Master limited partnerships or MLPs have struggled for over one year with sliding oil prices. All energy MLP ETFs/ETNs were deep in the red during this timeframe. But things took a turn for the better lately. In the year-to-date frame (as of June 6, 2016), most MLPs are in the green with the highest returns offered by North American Pipeline Fund (TPYP - Free Report) and Alerian Energy Infrastructure ETF (ENFR - Free Report) . Both funds have returned about 24.3% and 22.8%, respectively (read: MLP ETFs to Buy on Dividend Hunt and Oil Price Bounce).
Let’s delve a little deeper into what propelled the space this year.
Jump in Oil Prices: As soon as the oil price staged a rally on easing supply glut concerns, most of the energy MLPs started to regain their lost ground. A declining rig count and better demand/supply balance added to the optimism in the oil patch. Oil prices slipped below $30/ barrel in February and recoiled to $50 in May. U.S. crude ETF United States Oil Fund (USO - Free Report) and Brent crude ETF United States Brent Oil Fund (BNO - Free Report) added 24.8% and 26.6% in the last three months (as of June 6, 2016) (read: Best Oil Rally in 7 Years; 3 Energy ETF Winners).
Lure for Dividends: MLPs are known for their high-yielding nature as these do not pay taxes at the entity level and are thus able to pay out most of their income (more than 90%) in the form of dividends like the REIT firms. While most traditional income asset classes produced miniscule yields, MLPs lured investors with their higher payouts (read: Why Should You Choose REIT ETFs Despite Rate Hike Fears?).
Moreover, an improving U.S. economy calls for another Fed rate hike in the coming months. Though this should result in a substantial rise in yields, the yield on the 10-year U.S. Treasury remained low at 1.73% on June 6, 2016. This miniscule yield offered by Treasury bonds kept high-income investing options like MLPs in fine fettle.
Yes, MLPs underperforms in a rising rate environment as these have to depend on the debt market to finance their operations or fresh projects and higher rates would cut back their profitability. But investors should note that many MLPs use a fixed rate debt for their borrowings.
Even if the Fed acts in the coming months and bond yields surge, MLPs would still be attractive to investors. This is because many MLPs offer extremely hefty yields, which can easily beat out government bond yields. Such high yields at times make up for capital losses incurred by investments (read: 3 Safe High Dividend ETFs to Beat the Volatile Market).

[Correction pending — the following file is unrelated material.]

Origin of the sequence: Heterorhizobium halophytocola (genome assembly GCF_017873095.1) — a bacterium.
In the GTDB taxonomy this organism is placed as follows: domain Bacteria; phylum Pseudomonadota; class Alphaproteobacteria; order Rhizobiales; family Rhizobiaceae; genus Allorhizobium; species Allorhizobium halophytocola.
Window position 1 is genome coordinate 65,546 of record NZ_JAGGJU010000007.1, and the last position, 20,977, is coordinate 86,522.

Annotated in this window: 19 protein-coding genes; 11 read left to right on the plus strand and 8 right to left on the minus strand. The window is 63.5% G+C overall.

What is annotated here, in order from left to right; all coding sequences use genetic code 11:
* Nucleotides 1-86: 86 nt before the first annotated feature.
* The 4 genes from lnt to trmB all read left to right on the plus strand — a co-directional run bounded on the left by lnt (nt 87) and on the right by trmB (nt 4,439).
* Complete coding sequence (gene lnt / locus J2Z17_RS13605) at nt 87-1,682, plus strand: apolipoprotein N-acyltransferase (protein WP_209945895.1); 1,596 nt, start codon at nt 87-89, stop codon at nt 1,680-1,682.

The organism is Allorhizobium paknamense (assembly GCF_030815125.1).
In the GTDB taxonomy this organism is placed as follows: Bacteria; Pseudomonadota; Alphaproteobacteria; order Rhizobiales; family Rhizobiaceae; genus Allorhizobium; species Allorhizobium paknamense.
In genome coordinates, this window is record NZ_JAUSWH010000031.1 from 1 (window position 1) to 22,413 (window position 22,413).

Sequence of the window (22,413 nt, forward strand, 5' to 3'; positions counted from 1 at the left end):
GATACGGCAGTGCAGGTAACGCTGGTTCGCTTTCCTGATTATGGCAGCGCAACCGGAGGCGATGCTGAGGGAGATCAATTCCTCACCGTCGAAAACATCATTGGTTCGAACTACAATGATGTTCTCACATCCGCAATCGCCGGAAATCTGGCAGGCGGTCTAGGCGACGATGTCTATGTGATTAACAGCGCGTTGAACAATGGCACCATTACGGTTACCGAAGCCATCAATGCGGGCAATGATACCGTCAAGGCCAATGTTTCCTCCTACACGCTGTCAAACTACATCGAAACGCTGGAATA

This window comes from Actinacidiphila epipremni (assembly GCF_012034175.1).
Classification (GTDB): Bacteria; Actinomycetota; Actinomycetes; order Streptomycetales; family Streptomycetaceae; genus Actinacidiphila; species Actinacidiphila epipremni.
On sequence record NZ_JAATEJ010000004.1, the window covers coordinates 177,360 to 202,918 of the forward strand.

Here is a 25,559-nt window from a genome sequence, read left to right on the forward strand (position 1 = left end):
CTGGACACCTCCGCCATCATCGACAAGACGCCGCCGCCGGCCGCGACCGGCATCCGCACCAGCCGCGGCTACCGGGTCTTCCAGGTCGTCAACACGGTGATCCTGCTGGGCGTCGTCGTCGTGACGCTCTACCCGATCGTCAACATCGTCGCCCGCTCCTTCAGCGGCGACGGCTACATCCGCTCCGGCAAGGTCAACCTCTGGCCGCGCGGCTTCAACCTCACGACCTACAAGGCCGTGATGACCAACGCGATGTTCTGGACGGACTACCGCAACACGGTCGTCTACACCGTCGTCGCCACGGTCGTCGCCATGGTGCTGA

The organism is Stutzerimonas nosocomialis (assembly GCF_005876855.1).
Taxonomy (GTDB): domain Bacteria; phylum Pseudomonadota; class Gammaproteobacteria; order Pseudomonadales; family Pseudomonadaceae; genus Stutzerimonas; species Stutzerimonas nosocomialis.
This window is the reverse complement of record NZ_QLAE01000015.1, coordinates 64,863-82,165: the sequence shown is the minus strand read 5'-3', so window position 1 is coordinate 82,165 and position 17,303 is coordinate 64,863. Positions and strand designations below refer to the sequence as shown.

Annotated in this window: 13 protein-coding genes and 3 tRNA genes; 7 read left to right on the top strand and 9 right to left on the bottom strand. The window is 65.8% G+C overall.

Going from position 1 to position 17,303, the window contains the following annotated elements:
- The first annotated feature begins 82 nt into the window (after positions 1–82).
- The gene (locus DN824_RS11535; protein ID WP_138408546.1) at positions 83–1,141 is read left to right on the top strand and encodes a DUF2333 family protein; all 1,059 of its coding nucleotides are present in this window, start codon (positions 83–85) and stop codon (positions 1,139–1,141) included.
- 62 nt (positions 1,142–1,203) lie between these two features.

All these pulled things together for MLP ETFs and sent the securities rallying. The largest MLP ETF Alerian MLP ETF (AMLP - Free Report) is now 64.4% high (as of June 6, 2016) from this year’s depth of $7.77 noted in mid February. It is still 21.8% below its 52-week high.
ETFs in Focus
Below we highlight a few ETFs that are in great shape now and should be followed in the days ahead.
InfraCap MLP ETF (AMZA - Free Report)
This active MLP ETF focuses on the U.S. midstream energy infrastructure sector. It has amassed about $64.4 million in assets so far. The expense ratio of the fund is 1.11% and the dividend yield is as hefty as 18.24% (as of June 6, 2016). The fund advanced about 37.2% in the last three months (as of June 6, 2016).
X-Links Cushing MLP Infrastructure ETN
The underlying index of the note looks to track the performance of about 30 firms which hold mid-stream energy infrastructure assets in North America. MLPN has amassed about $489.3 million in assets and yields about 7.67% annually (as of June 6, 2016). The note was up over 34% in the last three months (as of June 6, 2016).
Global X MLP ETF (MLPA - Free Report)
The $287-million fund has exposure in midstream pipelines and storage facilities. It yields 7.86% annually (as of June 6, 2016). The fund added 24.5% in the last three months (as of June 6, 2016).
Direxion Zacks MLP High Income Shares ETF (ZMLP - Free Report)
The $60.9-million fund yields about 11.49% annually (as of June 6, 2016). The Zacks MLP index selects 25 MLPs using a methodology proprietary to Zacks. The fund returned about 30.6% in the last three months (as of June 6, 2016).
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